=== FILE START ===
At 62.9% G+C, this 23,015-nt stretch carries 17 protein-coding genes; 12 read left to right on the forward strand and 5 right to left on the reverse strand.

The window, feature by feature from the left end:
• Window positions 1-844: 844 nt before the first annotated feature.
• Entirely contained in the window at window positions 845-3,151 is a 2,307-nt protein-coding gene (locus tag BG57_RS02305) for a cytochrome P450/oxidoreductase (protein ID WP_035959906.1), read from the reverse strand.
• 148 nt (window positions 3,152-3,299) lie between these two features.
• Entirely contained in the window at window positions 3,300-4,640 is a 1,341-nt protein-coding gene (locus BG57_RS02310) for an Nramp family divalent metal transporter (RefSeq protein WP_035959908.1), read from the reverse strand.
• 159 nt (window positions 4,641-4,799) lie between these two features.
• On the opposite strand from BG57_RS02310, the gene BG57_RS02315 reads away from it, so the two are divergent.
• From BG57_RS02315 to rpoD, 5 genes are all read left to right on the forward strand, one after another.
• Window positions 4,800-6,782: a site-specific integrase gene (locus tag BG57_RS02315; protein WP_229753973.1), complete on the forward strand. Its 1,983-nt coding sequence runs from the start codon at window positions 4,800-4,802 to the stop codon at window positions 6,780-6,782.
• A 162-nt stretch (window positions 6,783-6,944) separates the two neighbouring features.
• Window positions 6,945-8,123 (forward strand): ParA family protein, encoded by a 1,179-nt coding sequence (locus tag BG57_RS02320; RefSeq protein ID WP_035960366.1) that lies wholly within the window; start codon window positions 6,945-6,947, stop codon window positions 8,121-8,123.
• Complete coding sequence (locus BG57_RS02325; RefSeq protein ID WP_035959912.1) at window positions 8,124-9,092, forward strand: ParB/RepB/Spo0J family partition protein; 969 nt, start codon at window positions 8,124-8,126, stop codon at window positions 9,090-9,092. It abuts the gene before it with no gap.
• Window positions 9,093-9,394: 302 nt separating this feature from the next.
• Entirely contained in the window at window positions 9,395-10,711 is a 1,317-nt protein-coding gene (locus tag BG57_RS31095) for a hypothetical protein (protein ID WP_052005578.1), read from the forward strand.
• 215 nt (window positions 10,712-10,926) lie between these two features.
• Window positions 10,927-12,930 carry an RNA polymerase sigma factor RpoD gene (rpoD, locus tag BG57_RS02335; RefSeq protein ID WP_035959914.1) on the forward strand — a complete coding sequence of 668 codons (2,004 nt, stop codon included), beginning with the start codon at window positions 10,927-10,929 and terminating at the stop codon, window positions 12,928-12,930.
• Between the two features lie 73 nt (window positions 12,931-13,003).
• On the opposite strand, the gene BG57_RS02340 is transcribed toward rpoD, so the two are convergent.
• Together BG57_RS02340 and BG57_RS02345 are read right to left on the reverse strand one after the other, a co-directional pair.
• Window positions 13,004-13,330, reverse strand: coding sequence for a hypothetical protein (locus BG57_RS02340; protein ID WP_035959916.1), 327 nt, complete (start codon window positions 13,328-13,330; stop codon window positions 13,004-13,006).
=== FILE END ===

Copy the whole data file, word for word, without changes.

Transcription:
At 62.9% G+C, this 23,015-nt stretch carries 17 protein-coding genes; 12 read left to right on the forward strand and 5 right to left on the reverse strand.

The window, feature by feature from the left end:
• Window positions 1-844: 844 nt before the first annotated feature.
• Entirely contained in the window at window positions 845-3,151 is a 2,307-nt protein-coding gene (locus tag BG57_RS02305) for a cytochrome P450/oxidoreductase (protein ID WP_035959906.1), read from the reverse strand.
• 148 nt (window positions 3,152-3,299) lie between these two features.
• Entirely contained in the window at window positions 3,300-4,640 is a 1,341-nt protein-coding gene (locus BG57_RS02310) for an Nramp family divalent metal transporter (RefSeq protein WP_035959908.1), read from the reverse strand.
• 159 nt (window positions 4,641-4,799) lie between these two features.
• On the opposite strand from BG57_RS02310, the gene BG57_RS02315 reads away from it, so the two are divergent.
• From BG57_RS02315 to rpoD, 5 genes are all read left to right on the forward strand, one after another.
• Window positions 4,800-6,782: a site-specific integrase gene (locus tag BG57_RS02315; protein WP_229753973.1), complete on the forward strand. Its 1,983-nt coding sequence runs from the start codon at window positions 4,800-4,802 to the stop codon at window positions 6,780-6,782.
• A 162-nt stretch (window positions 6,783-6,944) separates the two neighbouring features.
• Window positions 6,945-8,123 (forward strand): ParA family protein, encoded by a 1,179-nt coding sequence (locus tag BG57_RS02320; RefSeq protein ID WP_035960366.1) that lies wholly within the window; start codon window positions 6,945-6,947, stop codon window positions 8,121-8,123.
• Complete coding sequence (locus BG57_RS02325; RefSeq protein ID WP_035959912.1) at window positions 8,124-9,092, forward strand: ParB/RepB/Spo0J family partition protein; 969 nt, start codon at window positions 8,124-8,126, stop codon at window positions 9,090-9,092. It abuts the gene before it with no gap.
• Window positions 9,093-9,394: 302 nt separating this feature from the next.
• Entirely contained in the window at window positions 9,395-10,711 is a 1,317-nt protein-coding gene (locus tag BG57_RS31095) for a hypothetical protein (protein ID WP_052005578.1), read from the forward strand.
• 215 nt (window positions 10,712-10,926) lie between these two features.
• Window positions 10,927-12,930 carry an RNA polymerase sigma factor RpoD gene (rpoD, locus tag BG57_RS02335; RefSeq protein ID WP_035959914.1) on the forward strand — a complete coding sequence of 668 codons (2,004 nt, stop codon included), beginning with the start codon at window positions 10,927-10,929 and terminating at the stop codon, window positions 12,928-12,930.
• Between the two features lie 73 nt (window positions 12,931-13,003).
• On the opposite strand, the gene BG57_RS02340 is transcribed toward rpoD, so the two are convergent.
• Together BG57_RS02340 and BG57_RS02345 are read right to left on the reverse strand one after the other, a co-directional pair.
• Window positions 13,004-13,330, reverse strand: coding sequence for a hypothetical protein (locus BG57_RS02340; protein ID WP_035959916.1), 327 nt, complete (start codon window positions 13,328-13,330; stop codon window positions 13,004-13,006).